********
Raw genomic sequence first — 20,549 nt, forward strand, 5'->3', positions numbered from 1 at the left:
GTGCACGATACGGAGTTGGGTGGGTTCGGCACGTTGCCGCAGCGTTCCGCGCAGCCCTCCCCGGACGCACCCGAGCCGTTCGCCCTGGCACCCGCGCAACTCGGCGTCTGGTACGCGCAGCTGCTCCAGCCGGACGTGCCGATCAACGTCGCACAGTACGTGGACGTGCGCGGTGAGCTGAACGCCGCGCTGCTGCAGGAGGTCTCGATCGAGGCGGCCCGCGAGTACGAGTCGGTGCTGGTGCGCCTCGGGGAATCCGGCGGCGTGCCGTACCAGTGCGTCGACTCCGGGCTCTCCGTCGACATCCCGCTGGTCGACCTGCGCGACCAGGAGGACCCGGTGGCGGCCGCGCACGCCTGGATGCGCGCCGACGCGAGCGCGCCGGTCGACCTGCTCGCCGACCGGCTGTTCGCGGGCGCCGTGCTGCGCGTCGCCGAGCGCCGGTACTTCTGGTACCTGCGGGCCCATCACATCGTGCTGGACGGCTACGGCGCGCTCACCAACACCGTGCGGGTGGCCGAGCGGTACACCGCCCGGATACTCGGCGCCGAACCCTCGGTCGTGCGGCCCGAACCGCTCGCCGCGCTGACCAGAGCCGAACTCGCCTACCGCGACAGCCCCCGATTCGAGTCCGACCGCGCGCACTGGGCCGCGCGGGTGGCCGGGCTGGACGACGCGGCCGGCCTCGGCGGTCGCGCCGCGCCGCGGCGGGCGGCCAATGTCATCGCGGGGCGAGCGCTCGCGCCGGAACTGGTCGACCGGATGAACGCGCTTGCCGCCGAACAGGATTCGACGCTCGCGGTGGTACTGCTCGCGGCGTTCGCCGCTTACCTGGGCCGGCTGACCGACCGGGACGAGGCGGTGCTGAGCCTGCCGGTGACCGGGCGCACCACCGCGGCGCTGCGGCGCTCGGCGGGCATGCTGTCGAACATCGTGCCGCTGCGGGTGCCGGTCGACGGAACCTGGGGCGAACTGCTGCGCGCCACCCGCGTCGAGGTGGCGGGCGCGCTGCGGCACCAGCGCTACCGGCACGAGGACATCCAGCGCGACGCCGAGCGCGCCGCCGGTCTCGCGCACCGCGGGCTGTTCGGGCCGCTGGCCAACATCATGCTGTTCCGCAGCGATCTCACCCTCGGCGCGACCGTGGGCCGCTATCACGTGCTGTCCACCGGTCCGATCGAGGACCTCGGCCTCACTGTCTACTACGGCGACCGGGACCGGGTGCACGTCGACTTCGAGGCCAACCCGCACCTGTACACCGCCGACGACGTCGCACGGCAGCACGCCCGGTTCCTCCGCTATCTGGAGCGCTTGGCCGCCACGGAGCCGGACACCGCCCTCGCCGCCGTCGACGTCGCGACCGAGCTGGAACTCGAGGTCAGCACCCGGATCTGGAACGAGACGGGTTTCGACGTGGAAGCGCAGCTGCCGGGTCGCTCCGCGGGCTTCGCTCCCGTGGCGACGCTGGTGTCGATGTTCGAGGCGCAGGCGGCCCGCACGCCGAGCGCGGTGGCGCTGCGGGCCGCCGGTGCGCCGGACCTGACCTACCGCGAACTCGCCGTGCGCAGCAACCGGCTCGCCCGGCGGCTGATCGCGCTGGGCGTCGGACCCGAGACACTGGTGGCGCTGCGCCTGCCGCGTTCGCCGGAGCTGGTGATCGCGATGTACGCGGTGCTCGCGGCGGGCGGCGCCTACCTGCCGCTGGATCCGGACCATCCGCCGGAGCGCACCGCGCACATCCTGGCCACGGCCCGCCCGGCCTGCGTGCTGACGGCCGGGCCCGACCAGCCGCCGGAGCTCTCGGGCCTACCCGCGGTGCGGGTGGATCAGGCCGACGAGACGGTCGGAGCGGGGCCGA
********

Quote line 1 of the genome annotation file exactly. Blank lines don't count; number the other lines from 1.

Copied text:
Raw genomic sequence first — 20,549 nt, forward strand, 5'->3', positions numbered from 1 at the left: